The Super Bowl is just 48 days away. Let’s look at the Super Bowl from 48 years ago to honor this not that significant occasion!

Super Bowl IV was played in New Orleans’ ancient Tulane Stadium on January 11, 1970. The game pitted the NFL champion Minnesota Vikings against the Kansas City Chiefs of the American Football League. This game was historic for a number of reasons, but most significantly due to it being the last game in AFL history. The merger was all set to take effect for the 1970 season. Coming off the Jets’ victory in Super Bowl III, the AFL was confident while Vegas remained skeptical. The Vikes were installed as a double-digit favorite.

Bud Grant’s Vikings were virtually unbeatable in NFL play in 1969. They finished 1st in offense AND defense and rattled off a 12-game winning streak. The best player in all of football at the time, Alan Page, anchored their powerful defensive line. Along with future Hall of Famers Carl Eller, Jim Marshall and Paul Krause, the unit was knows as the “purple people-eaters.” They yielded just 133 points over 14 games.

The offense was just as spectacular that season led by quarterback Joe Kapp. Kapp, a CFL-transplant, recorded by far his best campaign in the league in 1969 and won NFL MVP. Their offense put up over 50 points on three different occasions and were known for brute force and power. That style was on display in their frigid home playoff games. They survived despite a valiant effort by John Brodie’s 49ers in the divisional round. Then, they crushed Cleveland to earn their first NFL championship.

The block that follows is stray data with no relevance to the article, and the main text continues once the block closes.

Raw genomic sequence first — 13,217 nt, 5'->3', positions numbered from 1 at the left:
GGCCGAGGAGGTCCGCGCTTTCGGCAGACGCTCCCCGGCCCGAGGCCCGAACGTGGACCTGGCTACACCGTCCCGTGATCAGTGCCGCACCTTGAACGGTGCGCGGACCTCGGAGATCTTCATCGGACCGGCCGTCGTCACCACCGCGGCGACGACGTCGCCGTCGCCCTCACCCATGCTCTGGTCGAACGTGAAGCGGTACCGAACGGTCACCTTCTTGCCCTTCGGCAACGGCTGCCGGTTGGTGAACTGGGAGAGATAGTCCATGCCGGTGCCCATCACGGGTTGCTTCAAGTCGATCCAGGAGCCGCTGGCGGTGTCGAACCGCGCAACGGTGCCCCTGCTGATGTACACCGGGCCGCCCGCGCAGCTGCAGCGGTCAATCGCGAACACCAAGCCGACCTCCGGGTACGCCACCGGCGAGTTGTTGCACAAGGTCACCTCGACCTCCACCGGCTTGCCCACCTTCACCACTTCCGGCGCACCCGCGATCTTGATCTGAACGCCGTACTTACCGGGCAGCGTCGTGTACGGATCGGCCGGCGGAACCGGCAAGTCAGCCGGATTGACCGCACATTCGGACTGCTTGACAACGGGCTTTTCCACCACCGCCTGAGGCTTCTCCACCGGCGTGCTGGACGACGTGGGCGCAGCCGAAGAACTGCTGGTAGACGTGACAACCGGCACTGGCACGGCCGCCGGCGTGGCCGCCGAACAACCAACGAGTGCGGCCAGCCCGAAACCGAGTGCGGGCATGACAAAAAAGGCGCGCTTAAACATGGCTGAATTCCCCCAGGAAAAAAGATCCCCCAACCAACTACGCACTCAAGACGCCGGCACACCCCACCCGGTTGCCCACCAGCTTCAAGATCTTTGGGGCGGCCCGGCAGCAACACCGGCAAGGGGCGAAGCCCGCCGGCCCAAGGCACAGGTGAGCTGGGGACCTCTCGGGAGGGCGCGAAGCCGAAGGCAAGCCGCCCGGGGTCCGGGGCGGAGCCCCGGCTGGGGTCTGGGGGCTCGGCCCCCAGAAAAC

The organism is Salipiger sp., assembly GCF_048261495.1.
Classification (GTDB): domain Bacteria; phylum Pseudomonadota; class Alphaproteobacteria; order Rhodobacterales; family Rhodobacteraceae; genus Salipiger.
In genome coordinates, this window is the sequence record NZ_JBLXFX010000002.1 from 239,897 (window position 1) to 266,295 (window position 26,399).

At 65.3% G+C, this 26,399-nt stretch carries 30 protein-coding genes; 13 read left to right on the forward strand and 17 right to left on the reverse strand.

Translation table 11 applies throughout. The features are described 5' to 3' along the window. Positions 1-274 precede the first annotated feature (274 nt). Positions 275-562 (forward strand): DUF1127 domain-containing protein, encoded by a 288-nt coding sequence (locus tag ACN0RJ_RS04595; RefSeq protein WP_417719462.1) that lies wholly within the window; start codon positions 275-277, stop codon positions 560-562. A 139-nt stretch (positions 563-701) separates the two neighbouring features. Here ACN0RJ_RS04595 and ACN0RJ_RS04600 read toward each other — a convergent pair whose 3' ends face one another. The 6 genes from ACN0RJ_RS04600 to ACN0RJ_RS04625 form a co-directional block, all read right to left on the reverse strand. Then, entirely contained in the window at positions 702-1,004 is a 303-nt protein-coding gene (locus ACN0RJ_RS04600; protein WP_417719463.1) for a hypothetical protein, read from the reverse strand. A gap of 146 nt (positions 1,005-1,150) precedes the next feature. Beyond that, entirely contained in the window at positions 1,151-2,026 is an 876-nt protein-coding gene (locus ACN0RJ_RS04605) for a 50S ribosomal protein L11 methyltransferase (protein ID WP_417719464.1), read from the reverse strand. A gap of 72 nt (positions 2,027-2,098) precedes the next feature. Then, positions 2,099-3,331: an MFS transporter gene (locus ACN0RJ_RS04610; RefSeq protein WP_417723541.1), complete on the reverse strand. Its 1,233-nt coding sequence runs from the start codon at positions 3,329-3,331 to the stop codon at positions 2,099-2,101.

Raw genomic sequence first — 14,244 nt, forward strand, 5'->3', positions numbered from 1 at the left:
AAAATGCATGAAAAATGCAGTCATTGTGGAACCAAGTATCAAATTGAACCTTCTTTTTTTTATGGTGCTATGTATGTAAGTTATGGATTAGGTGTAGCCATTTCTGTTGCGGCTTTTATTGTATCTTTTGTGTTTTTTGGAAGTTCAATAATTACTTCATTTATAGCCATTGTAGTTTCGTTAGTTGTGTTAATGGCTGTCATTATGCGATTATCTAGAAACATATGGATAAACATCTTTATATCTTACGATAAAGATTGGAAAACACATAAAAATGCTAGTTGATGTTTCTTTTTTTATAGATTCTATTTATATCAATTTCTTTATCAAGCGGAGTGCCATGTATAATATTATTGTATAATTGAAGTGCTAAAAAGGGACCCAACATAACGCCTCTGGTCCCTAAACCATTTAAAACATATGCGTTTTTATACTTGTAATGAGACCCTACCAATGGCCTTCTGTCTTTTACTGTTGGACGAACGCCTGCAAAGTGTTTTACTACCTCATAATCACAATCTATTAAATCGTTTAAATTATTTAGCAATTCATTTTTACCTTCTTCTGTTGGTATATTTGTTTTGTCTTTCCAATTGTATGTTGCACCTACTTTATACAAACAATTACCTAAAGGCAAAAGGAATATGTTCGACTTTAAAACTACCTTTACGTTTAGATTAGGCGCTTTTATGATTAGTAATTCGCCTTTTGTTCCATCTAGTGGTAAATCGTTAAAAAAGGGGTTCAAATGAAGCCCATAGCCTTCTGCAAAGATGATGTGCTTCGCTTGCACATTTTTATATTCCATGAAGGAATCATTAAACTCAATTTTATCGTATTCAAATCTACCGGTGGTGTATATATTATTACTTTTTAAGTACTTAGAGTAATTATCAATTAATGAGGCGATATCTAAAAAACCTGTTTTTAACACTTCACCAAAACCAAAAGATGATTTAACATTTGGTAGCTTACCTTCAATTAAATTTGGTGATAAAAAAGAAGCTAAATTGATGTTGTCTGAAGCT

Their opponents from the AFL were the Kansas City Chiefs. The Chiefs outlasted the defending world-champion Jets in the AFL Championship game after holding off Oakland in the western division. Since their appearance in Super Bowl I, they had added Willie Lanier and Curley Culp. Consequently, in addition to their wide open offense, they now possessed perhaps the greatest defense in AFL history.

Both teams moved the ball well early and were aided by turnovers and penalties. On Minnesota’s first possession, Grant decided against a 46-yard field goal attempt. The Chiefs, on their ensuing drive, decided for attempting a 48-yard field goal by future Hall of Famer Jan Stenerud. And, he nailed it giving KC the 3-0 lead. Two field goals and two fumbles later, the Chiefs were in prime position to take a commanding lead. NFL Films famously recorded Chiefs’ coach Hank Stram call the next play: “65 toss power trap!” The play worked as Mike Garrett ran through a gaping hole for touchdown giving the Chiefs a 16-0 lead.

Minnesota finally scored on their first drive of the second half when Dave Osborn powered home from the four. But, the Chiefs responded. From the Vikings’ forty-six, Len Dawson hit Otis Taylor on a short out. He broke a tackle and was gone. The scamper down the near sideline stands as one of the vintage moments of early Super Bowl history. It also put the Vikes away for good.

The AFL tied the NFL at two wins apiece. The Chiefs’ dismantling of the mighty Vikings proved that there definitely was league-wide parity.

1970 would usher in a new era of pro football. Twenty six teams were divided into 2 conferences. Each conference had three divisions. The Colts, Browns and Steelers agreed to move from the NFL to the AFC.

The Chiefs have not returned to the Super Bowl since that great victory. Meanwhile, Minnesota returned three times only to lose all of those.

Tomorrow, we will take a look at Super Bowl V aka “The Blunder Bowl.”

 

Brandon Fazzolari is a Super Bowl expert…@spot_Bills

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Born and bred in Bills country. Nicknamed Dr. Super Bowl. Hit me @spot_bills